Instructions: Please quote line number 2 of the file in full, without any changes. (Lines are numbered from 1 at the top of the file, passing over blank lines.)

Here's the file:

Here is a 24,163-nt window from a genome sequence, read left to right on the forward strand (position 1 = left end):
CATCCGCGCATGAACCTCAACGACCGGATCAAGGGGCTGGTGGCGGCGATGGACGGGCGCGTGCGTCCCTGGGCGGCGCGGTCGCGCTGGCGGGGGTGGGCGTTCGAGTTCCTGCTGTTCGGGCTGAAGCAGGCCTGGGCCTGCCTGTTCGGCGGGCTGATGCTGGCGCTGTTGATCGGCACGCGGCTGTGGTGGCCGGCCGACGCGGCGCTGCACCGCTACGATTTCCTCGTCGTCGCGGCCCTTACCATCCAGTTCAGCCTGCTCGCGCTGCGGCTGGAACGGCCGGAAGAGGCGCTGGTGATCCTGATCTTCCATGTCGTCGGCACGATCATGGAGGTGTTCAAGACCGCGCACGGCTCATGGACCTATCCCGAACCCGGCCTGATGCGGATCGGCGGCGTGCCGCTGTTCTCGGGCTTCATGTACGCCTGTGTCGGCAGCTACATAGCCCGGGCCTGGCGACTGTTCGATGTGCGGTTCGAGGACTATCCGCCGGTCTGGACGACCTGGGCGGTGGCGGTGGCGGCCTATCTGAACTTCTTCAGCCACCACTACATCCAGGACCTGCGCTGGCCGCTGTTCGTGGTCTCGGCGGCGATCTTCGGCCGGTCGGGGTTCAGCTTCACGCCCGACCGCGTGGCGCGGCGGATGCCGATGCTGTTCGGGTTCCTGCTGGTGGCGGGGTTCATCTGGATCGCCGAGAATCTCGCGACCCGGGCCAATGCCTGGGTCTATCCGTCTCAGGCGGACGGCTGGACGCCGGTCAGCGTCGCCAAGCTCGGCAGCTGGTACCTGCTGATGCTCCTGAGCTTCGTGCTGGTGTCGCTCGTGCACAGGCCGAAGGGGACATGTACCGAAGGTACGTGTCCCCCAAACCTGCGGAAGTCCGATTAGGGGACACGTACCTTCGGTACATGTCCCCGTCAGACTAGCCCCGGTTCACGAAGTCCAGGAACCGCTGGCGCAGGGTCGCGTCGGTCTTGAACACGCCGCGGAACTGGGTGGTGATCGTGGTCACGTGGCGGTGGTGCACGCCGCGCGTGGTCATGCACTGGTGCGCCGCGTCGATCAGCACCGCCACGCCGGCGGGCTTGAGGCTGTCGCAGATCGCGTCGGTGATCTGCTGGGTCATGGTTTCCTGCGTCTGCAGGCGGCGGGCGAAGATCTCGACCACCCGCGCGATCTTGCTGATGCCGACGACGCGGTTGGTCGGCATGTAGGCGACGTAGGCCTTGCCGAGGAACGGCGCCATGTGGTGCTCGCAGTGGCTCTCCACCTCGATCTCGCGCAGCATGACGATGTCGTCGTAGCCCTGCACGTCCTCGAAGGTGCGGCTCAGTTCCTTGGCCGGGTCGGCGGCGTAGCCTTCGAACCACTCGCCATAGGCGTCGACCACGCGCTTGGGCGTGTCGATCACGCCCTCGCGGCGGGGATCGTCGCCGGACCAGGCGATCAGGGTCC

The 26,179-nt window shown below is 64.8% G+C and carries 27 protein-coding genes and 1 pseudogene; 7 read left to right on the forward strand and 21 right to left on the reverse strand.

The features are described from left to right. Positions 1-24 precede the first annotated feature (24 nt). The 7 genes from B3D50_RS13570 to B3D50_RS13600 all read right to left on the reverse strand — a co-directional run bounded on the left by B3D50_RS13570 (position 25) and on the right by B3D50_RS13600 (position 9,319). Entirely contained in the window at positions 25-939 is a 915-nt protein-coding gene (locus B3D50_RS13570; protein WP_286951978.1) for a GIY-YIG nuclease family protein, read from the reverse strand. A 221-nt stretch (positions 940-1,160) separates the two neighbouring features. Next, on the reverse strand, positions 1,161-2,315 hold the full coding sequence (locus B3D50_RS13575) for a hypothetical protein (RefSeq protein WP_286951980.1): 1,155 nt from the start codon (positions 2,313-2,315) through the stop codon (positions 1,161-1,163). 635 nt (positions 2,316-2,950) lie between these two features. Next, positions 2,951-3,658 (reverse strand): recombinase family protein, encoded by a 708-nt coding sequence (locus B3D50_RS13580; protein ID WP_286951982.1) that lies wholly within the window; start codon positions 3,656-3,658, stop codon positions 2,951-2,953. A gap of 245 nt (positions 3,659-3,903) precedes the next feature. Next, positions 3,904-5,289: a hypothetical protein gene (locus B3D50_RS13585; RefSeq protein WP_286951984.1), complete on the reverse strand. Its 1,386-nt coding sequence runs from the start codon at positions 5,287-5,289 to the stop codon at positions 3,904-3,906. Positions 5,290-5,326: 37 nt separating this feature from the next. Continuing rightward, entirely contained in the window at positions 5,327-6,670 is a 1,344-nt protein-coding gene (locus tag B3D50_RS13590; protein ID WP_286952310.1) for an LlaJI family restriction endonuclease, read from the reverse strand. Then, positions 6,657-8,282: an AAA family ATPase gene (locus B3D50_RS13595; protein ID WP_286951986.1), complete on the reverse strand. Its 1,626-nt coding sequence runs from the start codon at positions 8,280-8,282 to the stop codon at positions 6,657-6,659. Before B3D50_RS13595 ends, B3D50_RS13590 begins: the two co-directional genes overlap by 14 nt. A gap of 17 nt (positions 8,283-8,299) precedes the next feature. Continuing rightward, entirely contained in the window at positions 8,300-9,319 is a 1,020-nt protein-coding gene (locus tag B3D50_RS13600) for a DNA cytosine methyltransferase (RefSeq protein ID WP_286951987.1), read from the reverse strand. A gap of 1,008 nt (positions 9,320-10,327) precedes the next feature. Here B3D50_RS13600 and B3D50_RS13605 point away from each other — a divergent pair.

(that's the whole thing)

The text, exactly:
CATCCGCGCATGAACCTCAACGACCGGATCAAGGGGCTGGTGGCGGCGATGGACGGGCGCGTGCGTCCCTGGGCGGCGCGGTCGCGCTGGCGGGGGTGGGCGTTCGAGTTCCTGCTGTTCGGGCTGAAGCAGGCCTGGGCCTGCCTGTTCGGCGGGCTGATGCTGGCGCTGTTGATCGGCACGCGGCTGTGGTGGCCGGCCGACGCGGCGCTGCACCGCTACGATTTCCTCGTCGTCGCGGCCCTTACCATCCAGTTCAGCCTGCTCGCGCTGCGGCTGGAACGGCCGGAAGAGGCGCTGGTGATCCTGATCTTCCATGTCGTCGGCACGATCATGGAGGTGTTCAAGACCGCGCACGGCTCATGGACCTATCCCGAACCCGGCCTGATGCGGATCGGCGGCGTGCCGCTGTTCTCGGGCTTCATGTACGCCTGTGTCGGCAGCTACATAGCCCGGGCCTGGCGACTGTTCGATGTGCGGTTCGAGGACTATCCGCCGGTCTGGACGACCTGGGCGGTGGCGGTGGCGGCCTATCTGAACTTCTTCAGCCACCACTACATCCAGGACCTGCGCTGGCCGCTGTTCGTGGTCTCGGCGGCGATCTTCGGCCGGTCGGGGTTCAGCTTCACGCCCGACCGCGTGGCGCGGCGGATGCCGATGCTGTTCGGGTTCCTGCTGGTGGCGGGGTTCATCTGGATCGCCGAGAATCTCGCGACCCGGGCCAATGCCTGGGTCTATCCGTCTCAGGCGGACGGCTGGACGCCGGTCAGCGTCGCCAAGCTCGGCAGCTGGTACCTGCTGATGCTCCTGAGCTTCGTGCTGGTGTCGCTCGTGCACAGGCCGAAGGGGACATGTACCGAAGGTACGTGTCCCCCAAACCTGCGGAAGTCCGATTAGGGGACACGTACCTTCGGTACATGTCCCCGTCAGACTAGCCCCGGTTCACGAAGTCCAGGAACCGCTGGCGCAGGGTCGCGTCGGTCTTGAACACGCCGCGGAACTGGGTGGTGATCGTGGTCACGTGGCGGTGGTGCACGCCGCGCGTGGTCATGCACTGGTGCGCCGCGTCGATCAGCACCGCCACGCCGGCGGGCTTGAGGCTGTCGCAGATCGCGTCGGTGATCTGCTGGGTCATGGTTTCCTGCGTCTGCAGGCGGCGGGCGAAGATCTCGACCACCCGCGCGATCTTGCTGATGCCGACGACGCGGTTGGTCGGCATGTAGGCGACGTAGGCCTTGCCGAGGAACGGCGCCATGTGGTGCTCGCAGTGGCTCTCCACCTCGATCTCGCGCAGCATGACGATGTCGTCGTAGCCCTGCACGTCCTCGAAGGTGCGGCTCAGTTCCTTGGCCGGGTCGGCGGCGTAGCCTTCGAACCACTCGCCATAGGCGTCGACCACGCGCTTGGGCGTGTCGATCACGCCCTCGCGGCGGGGATCGTCGCCGGACCAGGCGATCAGGGTCC